Ch7 IP - Internet Protocol (IP) Our greatest glory is not...

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Chapter 7 1 Internet Protocol (IP) Our greatest glory is not in never failing, but in rising up every time we fail. - Ralph Waldo Emerson
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Chapter 7 2 Objectives Explain how routers process IP packets in IP networks Describe the structure of the IP header and explain functions of header fields Explain the packet fragmentation process in IP and the re-assembly process Only Sec. 7.1 to 7.3 will be discussed.
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Chapter 7 3 Network Layer Protocols The primary function of a routed or routable Network layer protocol is to move datagrams through an internetwork connected by routers, with the originator as the source Network layer address, and the target as the destination Network layer address Internet Protocol is the routed or routable Network layer protocol used in the Internet protocol suite Widely used version is IP version 4 (IPv4) Internet Protocol version 6 (IPv6) is undergoing initial deployments
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Chapter 7 4 Sending IP Datagrams IP offers connectionless service with end-to-end Network layer addressing To build an IP datagram (or, an IP packet) and to send it on the physical medium, we must know the: IP addresses of the source and destination Hardware addresses of the source and recipient of the data link frame Source host needs to resolve a destination host name to an IP address. This is called the name resolution process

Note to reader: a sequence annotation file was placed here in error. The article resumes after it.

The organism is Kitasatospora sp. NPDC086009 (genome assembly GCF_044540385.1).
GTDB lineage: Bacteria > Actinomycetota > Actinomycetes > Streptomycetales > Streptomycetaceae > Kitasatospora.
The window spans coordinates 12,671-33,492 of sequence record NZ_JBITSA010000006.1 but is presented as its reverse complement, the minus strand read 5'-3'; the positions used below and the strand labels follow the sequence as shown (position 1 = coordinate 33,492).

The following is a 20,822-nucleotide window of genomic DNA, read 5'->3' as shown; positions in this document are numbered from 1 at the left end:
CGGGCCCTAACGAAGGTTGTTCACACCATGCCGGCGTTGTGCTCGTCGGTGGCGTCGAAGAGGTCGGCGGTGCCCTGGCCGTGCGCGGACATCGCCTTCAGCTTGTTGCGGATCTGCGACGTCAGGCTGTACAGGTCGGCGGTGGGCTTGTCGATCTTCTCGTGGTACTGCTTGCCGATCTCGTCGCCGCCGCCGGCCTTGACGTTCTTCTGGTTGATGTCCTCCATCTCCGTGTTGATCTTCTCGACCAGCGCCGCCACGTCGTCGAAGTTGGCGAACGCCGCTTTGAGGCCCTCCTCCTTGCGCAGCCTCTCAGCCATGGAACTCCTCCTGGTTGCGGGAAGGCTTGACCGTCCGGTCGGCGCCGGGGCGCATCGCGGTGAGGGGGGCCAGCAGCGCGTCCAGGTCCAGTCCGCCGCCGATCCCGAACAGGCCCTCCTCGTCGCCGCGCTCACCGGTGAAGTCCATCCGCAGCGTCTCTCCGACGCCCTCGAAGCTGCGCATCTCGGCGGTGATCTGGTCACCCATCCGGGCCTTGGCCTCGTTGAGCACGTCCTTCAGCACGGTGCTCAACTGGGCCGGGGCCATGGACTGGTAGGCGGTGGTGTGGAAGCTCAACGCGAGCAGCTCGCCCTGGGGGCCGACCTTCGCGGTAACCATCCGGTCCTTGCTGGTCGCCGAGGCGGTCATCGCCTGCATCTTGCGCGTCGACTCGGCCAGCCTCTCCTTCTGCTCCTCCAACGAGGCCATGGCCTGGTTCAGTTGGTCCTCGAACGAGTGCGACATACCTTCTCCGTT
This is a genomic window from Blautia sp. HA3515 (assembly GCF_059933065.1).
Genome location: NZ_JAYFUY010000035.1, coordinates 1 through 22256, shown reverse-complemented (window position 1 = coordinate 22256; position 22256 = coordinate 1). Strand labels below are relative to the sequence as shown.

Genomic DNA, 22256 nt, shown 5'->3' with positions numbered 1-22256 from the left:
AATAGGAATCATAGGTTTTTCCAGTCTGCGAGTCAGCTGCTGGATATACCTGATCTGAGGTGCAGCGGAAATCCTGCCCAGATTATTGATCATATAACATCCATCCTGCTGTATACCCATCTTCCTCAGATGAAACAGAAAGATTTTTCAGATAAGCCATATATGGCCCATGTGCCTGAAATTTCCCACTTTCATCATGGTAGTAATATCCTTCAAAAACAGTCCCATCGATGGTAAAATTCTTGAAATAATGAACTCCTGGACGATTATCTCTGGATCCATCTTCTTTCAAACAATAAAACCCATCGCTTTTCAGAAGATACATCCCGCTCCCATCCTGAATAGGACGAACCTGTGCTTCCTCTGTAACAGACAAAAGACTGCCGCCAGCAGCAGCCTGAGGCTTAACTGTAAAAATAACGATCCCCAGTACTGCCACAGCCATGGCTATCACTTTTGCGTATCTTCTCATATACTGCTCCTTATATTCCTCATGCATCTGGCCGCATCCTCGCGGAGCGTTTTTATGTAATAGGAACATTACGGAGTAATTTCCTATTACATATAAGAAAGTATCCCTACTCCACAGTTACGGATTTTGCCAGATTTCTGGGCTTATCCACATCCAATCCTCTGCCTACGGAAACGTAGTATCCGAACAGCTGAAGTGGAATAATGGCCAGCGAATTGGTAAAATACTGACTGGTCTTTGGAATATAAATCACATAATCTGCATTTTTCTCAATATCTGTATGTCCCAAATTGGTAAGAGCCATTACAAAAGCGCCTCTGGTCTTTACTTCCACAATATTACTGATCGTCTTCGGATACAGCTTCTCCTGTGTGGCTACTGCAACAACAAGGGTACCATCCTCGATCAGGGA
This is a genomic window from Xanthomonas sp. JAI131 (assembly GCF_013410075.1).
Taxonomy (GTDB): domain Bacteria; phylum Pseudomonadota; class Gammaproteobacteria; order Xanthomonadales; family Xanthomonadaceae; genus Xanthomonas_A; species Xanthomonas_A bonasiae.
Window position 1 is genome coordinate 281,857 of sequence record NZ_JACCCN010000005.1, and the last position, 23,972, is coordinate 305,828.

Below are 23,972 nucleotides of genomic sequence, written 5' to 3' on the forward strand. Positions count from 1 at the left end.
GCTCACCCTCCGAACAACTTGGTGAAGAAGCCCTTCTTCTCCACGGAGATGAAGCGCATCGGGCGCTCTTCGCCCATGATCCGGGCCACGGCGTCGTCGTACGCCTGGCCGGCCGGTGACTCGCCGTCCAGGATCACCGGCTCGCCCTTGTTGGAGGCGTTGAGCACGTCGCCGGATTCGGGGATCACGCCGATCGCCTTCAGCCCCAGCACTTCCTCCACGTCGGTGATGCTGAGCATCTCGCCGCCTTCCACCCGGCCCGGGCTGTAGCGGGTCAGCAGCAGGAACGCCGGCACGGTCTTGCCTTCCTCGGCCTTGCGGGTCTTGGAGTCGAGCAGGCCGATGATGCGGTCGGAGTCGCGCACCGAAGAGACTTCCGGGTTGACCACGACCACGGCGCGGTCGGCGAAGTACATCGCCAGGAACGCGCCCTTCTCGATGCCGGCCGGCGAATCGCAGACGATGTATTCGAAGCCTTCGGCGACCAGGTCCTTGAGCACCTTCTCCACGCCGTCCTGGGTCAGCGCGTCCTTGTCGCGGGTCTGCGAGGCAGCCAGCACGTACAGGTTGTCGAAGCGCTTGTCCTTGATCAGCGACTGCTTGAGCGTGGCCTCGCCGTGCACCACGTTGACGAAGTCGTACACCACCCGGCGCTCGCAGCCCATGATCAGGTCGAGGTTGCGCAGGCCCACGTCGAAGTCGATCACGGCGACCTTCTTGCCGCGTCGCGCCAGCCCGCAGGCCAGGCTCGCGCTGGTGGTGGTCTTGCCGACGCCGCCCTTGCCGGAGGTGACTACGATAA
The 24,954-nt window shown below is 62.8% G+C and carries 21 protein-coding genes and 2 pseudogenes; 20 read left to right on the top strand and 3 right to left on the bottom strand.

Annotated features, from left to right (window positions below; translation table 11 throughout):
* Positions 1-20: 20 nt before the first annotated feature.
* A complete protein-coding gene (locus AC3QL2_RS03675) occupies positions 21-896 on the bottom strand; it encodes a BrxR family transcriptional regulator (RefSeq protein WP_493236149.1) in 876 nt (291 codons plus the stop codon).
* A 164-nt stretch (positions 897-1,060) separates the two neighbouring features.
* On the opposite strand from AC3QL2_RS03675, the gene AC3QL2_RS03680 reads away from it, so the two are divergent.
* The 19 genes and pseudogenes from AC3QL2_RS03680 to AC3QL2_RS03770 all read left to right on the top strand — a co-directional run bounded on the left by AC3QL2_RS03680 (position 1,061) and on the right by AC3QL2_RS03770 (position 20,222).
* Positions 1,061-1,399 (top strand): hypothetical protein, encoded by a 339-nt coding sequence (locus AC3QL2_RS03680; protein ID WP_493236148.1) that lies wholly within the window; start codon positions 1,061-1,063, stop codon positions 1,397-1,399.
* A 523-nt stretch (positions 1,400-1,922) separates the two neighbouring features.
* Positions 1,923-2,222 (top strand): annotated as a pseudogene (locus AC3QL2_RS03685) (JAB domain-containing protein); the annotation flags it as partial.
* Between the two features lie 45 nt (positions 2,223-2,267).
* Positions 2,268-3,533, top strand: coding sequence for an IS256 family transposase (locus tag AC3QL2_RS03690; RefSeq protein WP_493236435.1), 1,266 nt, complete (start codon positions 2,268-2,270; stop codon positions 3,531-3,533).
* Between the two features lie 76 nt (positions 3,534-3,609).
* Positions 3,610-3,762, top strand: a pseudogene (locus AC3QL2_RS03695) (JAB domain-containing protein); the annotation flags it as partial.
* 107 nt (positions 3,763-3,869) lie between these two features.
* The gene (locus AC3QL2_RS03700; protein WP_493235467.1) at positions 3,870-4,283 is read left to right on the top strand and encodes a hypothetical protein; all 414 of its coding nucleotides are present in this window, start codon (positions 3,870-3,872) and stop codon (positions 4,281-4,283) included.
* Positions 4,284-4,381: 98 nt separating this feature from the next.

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Chapter 7 5 Destination host is local or remote? After determining the destination IP address, the source host compares the network portion of the destination address to its own local network address If they are the same, the destination is on the same local network. Otherwise, the destination is on a remote network
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Chapter 7 6 When the source and destination hosts are on the same network If the source host determines that the destination is local, it encapsulates the IP packet in a data link frame with destination host’s MAC address and sends this frame to the local network. Destination host on the local network accepts this frame, removes the data link header and trailer and forwards the IP packet to its network layer. A router does not get involved when the source and destination hosts are on the same network.
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Chapter 7 7 Example 2.3 In Figure 2.16, a host with physical address 10 sends a frame to a host with physical address 87. The two hosts are on the same LAN. At the data link level this frame contains physical (link) addresses in the header. These are the only addresses needed. The rest of the header contains other information needed at this level. The trailer usually contains extra bits needed for error detection.
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Chapter 7 8 Frame delivery using Physical (or, MAC) addresses at Data Link Layer Figure. 2.16 Data 87 10 1 packet discarded 2 packet discarded 3 packet accepted Data 87 10 4
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Chapter 7 9 When the destination host is remote. ..
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This note was uploaded on 06/13/2010 for the course CITX CITX 1150 taught by Professor P.whalen during the Fall '09 term at British Columbia Institute of Technology.

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Ch7 IP - Internet Protocol (IP) Our greatest glory is not...

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